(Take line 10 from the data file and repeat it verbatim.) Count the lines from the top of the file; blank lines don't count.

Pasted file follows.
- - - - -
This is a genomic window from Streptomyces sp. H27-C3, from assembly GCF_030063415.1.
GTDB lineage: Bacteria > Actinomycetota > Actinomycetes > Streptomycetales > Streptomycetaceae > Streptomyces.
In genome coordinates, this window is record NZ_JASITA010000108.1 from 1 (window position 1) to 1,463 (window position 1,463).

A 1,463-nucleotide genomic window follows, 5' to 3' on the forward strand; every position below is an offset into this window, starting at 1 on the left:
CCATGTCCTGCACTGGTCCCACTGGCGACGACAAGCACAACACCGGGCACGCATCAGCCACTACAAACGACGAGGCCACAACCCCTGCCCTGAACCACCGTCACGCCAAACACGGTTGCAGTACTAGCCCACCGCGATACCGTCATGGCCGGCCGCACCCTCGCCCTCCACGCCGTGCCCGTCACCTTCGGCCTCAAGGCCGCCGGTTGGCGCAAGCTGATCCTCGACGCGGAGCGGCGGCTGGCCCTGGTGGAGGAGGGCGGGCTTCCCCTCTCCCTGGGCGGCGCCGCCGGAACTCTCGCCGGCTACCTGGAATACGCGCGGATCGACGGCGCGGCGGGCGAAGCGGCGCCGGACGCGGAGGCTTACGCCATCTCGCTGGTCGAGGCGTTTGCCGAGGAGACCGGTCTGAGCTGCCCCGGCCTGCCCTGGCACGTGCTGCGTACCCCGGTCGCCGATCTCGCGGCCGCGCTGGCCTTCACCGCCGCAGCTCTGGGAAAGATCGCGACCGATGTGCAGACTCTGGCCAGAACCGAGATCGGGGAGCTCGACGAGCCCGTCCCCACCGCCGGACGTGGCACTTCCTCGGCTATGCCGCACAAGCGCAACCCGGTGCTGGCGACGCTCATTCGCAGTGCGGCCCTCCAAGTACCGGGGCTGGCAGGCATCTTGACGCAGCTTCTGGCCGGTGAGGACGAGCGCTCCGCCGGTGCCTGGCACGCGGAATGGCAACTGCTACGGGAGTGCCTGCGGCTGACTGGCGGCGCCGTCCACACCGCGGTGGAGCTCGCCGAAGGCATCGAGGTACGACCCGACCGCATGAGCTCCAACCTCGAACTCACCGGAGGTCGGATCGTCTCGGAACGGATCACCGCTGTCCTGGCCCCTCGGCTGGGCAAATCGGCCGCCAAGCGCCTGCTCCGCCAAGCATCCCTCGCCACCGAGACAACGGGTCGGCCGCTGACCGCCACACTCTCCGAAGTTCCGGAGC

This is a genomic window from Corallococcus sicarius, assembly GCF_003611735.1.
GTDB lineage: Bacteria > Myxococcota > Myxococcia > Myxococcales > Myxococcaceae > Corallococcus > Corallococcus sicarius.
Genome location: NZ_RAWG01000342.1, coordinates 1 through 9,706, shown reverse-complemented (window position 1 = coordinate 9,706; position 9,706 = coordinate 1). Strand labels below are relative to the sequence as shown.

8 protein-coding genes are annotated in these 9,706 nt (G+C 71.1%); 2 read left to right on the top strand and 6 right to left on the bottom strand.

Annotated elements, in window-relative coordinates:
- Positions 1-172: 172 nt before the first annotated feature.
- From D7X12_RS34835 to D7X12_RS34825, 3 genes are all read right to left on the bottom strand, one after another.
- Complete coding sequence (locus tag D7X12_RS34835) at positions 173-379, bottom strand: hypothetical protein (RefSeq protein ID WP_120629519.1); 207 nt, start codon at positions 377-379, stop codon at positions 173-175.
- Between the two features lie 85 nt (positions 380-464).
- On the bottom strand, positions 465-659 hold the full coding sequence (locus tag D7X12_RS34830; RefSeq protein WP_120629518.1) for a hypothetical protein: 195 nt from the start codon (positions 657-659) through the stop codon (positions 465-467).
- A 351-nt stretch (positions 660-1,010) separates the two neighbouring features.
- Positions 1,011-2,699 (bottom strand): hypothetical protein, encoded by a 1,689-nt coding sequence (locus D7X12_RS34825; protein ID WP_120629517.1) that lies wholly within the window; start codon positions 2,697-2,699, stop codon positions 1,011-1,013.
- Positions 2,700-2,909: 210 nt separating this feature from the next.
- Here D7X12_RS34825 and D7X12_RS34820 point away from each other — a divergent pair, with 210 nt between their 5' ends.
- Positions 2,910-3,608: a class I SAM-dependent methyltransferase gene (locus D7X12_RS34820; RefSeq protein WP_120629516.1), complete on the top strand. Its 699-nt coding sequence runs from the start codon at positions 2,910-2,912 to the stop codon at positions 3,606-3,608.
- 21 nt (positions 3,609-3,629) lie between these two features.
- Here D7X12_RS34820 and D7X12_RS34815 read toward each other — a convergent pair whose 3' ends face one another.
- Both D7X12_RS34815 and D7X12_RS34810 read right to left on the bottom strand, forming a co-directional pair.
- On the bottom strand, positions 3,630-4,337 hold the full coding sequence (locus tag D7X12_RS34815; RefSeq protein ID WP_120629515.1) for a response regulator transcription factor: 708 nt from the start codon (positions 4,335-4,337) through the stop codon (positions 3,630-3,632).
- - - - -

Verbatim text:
Annotated elements, in window-relative coordinates: